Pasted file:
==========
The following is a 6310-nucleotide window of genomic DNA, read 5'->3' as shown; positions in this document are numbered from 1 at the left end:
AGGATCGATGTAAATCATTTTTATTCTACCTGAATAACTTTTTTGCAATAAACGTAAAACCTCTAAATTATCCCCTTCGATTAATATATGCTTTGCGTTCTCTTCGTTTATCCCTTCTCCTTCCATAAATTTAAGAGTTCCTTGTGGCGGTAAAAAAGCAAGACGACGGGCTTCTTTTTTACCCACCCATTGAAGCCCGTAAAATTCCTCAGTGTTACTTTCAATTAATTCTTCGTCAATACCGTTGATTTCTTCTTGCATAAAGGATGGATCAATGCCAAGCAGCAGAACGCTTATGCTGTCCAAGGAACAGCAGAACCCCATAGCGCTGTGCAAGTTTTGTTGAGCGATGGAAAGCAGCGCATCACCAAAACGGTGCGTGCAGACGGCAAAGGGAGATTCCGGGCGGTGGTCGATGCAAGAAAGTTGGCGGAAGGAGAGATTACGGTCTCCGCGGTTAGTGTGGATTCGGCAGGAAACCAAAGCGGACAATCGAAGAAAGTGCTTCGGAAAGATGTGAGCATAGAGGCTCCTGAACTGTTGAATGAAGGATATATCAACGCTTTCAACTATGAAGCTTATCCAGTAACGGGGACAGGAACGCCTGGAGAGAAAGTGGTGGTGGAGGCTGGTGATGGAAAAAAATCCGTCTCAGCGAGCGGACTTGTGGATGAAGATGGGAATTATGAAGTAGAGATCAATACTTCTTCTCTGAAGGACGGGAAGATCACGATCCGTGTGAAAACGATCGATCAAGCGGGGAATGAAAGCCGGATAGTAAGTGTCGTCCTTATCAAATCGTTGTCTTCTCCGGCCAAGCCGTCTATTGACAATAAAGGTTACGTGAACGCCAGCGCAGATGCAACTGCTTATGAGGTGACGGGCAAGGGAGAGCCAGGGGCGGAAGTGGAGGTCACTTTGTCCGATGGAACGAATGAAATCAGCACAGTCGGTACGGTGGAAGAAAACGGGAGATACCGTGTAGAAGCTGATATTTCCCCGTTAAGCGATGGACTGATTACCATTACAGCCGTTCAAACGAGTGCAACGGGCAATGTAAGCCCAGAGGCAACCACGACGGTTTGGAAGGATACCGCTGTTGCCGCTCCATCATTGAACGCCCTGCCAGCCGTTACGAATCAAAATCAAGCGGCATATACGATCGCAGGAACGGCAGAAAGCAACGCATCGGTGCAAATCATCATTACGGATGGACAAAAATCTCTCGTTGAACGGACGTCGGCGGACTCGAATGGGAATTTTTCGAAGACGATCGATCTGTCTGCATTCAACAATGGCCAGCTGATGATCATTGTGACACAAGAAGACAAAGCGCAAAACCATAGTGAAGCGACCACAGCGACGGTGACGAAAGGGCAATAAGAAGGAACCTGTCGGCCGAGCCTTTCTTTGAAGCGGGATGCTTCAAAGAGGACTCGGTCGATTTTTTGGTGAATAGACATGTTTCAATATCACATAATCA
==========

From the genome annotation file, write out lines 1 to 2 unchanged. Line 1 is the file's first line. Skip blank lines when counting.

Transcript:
The following is a 6310-nucleotide window of genomic DNA, read 5'->3' as shown; positions in this document are numbered from 1 at the left end:
AGGATCGATGTAAATCATTTTTATTCTACCTGAATAACTTTTTTGCAATAAACGTAAAACCTCTAAATTATCCCCTTCGATTAATATATGCTTTGCGTTCTCTTCGTTTATCCCTTCTCCTTCCATAAATTTAAGAGTTCCTTGTGGCGGTAAAAAAGCAAGACGACGGGCTTCTTTTTTACCCACCCATTGAAGCCCGTAAAATTCCTCAGTGTTACTTTCAATTAATTCTTCGTCAATACCGTTGATTTCTTCTTGCATAAAGGATGGATCAATGCCAAGCAGCAGAACGCTTATGCTGTCCAAGGAACAGCAGAACCCCATAGCGCTGTGCAAGTTTTGTTGAGCGATGGAAAGCAGCGCATCACCAAAACGGTGCGTGCAGACGGCAAAGGGAGATTCCGGGCGGTGGTCGATGCAAGAAAGTTGGCGGAAGGAGAGATTACGGTCTCCGCGGTTAGTGTGGATTCGGCAGGAAACCAAAGCGGACAATCGAAGAAAGTGCTTCGGAAAGATGTGAGCATAGAGGCTCCTGAACTGTTGAATGAAGGATATATCAACGCTTTCAACTATGAAGCTTATCCAGTAACGGGGACAGGAACGCCTGGAGAGAAAGTGGTGGTGGAGGCTGGTGATGGAAAAAAATCCGTCTCAGCGAGCGGACTTGTGGATGAAGATGGGAATTATGAAGTAGAGATCAATACTTCTTCTCTGAAGGACGGGAAGATCACGATCCGTGTGAAAACGATCGATCAAGCGGGGAATGAAAGCCGGATAGTAAGTGTCGTCCTTATCAAATCGTTGTCTTCTCCGGCCAAGCCGTCTATTGACAATAAAGGTTACGTGAACGCCAGCGCAGATGCAACTGCTTATGAGGTGACGGGCAAGGGAGAGCCAGGGGCGGAAGTGGAGGTCACTTTGTCCGATGGAACGAATGAAATCAGCACAGTCGGTACGGTGGAAGAAAACGGGAGATACCGTGTAGAAGCTGATATTTCCCCGTTAAGCGATGGACTGATTACCATTACAGCCGTTCAAACGAGTGCAACGGGCAATGTAAGCCCAGAGGCAACCACGACGGTTTGGAAGGATACCGCTGTTGCCGCTCCATCATTGAACGCCCTGCCAGCCGTTACGAATCAAAATCAAGCGGCATATACGATCGCAGGAACGGCAGAAAGCAACGCATCGGTGCAAATCATCATTACGGATGGACAAAAATCTCTCGTTGAACGGACGTCGGCGGACTCGAATGGGAATTTTTCGAAGACGATCGATCTGTCTGCATTCAACAATGGCCAGCTGATGATCATTGTGACACAAGAAGACAAAGCGCAAAACCATAGTGAAGCGACCACAGCGACGGTGACGAAAGGGCAATAAGAAGGAACCTGTCGGCCGAGCCTTTCTTTGAAGCGGGATGCTTCAAAGAGGACTCGGTCGATTTTTTGGTGAATAGACATGTTTCAATATCACATAATCA